Severity of Acute Illness is Associated with Baseline Readiness to Change in Medical Intensive Care Unit Patients with Unhealthy Alcohol Use

Authors

  • Brendan J. Clark,

    1. From the Division of Pulmonary Sciences and Critical Care Medicine (BJC, AS, ID, ELB, MM), University of Colorado Denver, Aurora, Colorado; Department of Psychiatry (RH), Denver Health Medical Center, Denver, Colorado; and Department of Medicine (ID), Denver Health Medical Center, Denver, Colorado.
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  • Alexandra Smart,

    1. From the Division of Pulmonary Sciences and Critical Care Medicine (BJC, AS, ID, ELB, MM), University of Colorado Denver, Aurora, Colorado; Department of Psychiatry (RH), Denver Health Medical Center, Denver, Colorado; and Department of Medicine (ID), Denver Health Medical Center, Denver, Colorado.
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  • Robert House,

    1. From the Division of Pulmonary Sciences and Critical Care Medicine (BJC, AS, ID, ELB, MM), University of Colorado Denver, Aurora, Colorado; Department of Psychiatry (RH), Denver Health Medical Center, Denver, Colorado; and Department of Medicine (ID), Denver Health Medical Center, Denver, Colorado.
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  • Ivor Douglas,

    1. From the Division of Pulmonary Sciences and Critical Care Medicine (BJC, AS, ID, ELB, MM), University of Colorado Denver, Aurora, Colorado; Department of Psychiatry (RH), Denver Health Medical Center, Denver, Colorado; and Department of Medicine (ID), Denver Health Medical Center, Denver, Colorado.
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  • Ellen L. Burnham,

    1. From the Division of Pulmonary Sciences and Critical Care Medicine (BJC, AS, ID, ELB, MM), University of Colorado Denver, Aurora, Colorado; Department of Psychiatry (RH), Denver Health Medical Center, Denver, Colorado; and Department of Medicine (ID), Denver Health Medical Center, Denver, Colorado.
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  • Marc Moss

    1. From the Division of Pulmonary Sciences and Critical Care Medicine (BJC, AS, ID, ELB, MM), University of Colorado Denver, Aurora, Colorado; Department of Psychiatry (RH), Denver Health Medical Center, Denver, Colorado; and Department of Medicine (ID), Denver Health Medical Center, Denver, Colorado.
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Reprint requests: Brendan J. Clark, Division of Pulmonary Sciences and Critical Care Medicine, University of Colorado Denver, RC2, Box C272, 9th Floor, 12700 E. 19th Avenue, Aurora, CO 80045; Tel.: 720-375-0608; Fax: 303-724-6042; E-mail: brendan.clark@ucdenver.edu

Abstract

Background:  Unhealthy alcohol use predisposes to multiple conditions that frequently result in critical illness and is present in up to one-third of patients admitted to a medical intensive care unit (ICU). We sought to determine the baseline readiness to change in medical ICU patients with unhealthy alcohol use and hypothesized that the severity of acute illness would be independently associated with higher scores on readiness to change scales. We further sought to determine whether this effect is modified by the severity of unhealthy alcohol use.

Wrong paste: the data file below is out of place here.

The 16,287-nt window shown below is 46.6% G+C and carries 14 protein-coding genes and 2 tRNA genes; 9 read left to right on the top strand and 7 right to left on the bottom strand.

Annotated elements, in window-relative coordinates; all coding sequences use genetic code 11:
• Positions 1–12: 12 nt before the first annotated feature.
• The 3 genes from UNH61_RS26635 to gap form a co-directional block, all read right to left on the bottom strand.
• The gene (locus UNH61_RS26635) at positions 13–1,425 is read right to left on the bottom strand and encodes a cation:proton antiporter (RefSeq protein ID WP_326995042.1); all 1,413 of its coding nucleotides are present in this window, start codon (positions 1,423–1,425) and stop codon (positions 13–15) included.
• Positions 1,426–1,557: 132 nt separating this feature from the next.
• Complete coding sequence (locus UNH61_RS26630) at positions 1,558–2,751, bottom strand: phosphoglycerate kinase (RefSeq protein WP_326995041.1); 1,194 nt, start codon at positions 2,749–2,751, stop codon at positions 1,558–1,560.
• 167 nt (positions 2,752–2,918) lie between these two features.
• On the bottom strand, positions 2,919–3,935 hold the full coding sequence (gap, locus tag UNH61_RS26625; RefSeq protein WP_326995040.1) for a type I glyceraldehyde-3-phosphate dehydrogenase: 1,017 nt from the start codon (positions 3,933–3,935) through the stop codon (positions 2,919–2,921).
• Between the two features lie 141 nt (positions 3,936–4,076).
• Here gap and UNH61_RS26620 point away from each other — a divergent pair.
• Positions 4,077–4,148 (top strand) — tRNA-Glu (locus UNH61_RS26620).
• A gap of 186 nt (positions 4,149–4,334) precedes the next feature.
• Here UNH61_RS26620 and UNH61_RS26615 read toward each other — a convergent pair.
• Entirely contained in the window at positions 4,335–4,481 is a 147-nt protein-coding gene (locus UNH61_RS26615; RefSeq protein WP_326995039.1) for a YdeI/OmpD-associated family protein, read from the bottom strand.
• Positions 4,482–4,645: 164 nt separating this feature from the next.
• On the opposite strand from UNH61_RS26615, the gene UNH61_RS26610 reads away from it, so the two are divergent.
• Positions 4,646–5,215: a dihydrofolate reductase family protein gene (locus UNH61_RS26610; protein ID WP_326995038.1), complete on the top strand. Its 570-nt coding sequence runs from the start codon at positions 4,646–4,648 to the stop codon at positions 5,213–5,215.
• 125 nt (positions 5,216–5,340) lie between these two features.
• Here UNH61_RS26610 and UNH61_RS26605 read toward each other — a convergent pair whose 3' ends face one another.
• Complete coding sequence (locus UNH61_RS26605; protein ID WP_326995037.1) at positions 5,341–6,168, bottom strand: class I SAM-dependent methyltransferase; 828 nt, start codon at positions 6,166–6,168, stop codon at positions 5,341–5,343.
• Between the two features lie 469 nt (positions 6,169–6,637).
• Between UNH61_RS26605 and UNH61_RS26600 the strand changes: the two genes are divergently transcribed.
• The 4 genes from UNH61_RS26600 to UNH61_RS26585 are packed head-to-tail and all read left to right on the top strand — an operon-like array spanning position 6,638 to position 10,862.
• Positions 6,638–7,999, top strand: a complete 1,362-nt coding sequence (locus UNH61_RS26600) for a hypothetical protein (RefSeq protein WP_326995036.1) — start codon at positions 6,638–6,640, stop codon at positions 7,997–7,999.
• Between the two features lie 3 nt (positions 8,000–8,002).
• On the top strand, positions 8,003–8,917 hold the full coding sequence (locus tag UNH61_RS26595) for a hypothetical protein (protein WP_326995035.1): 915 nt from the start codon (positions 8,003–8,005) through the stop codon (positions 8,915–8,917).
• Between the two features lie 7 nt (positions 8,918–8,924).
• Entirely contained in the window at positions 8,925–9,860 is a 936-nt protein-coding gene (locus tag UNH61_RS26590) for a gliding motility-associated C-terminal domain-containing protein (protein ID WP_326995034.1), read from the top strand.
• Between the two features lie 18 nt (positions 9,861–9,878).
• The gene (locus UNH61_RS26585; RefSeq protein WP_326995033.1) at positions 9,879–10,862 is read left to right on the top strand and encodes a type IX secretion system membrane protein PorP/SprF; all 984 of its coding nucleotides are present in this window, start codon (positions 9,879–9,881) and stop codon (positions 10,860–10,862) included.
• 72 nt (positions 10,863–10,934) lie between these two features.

Methods:  We performed a cross-sectional observational study of current regular drinkers in 3 medical ICUs. The Alcohol Use Disorders Identification Test was used to differentiate low-risk and unhealthy alcohol use and further categorize patients into risky alcohol use or an alcohol use disorder. The severity of a patient’s acute illness was assessed by calculating the Acute Physiologic and Chronic Health Evaluation II (APACHE II) score at the time of admission to the medical ICU. Readiness to change was assessed using standardized questionnaires.

Results:  Of 101 medical ICU patients who were enrolled, 65 met the criteria for unhealthy alcohol use. The association between the severity of acute illness and readiness to change depended on the instrument used. A higher severity of illness measured by APACHE II score was an independent predictor of readiness to change as assessed by the Stages of Change Readiness and Treatment Eagerness Scale (Taking Action scale; p < 0.01). When a visual analog scale was used to assess readiness to change, there was a significant association with severity of acute illness (p < 0.01) that was modified by the severity of unhealthy alcohol use (p = 0.04 for interaction term).

Conclusions:  Medical ICU patients represent a population where brief interventions require further study. Studies of brief intervention should account for the severity of acute illness and the severity of unhealthy alcohol use as potential effect modifiers.

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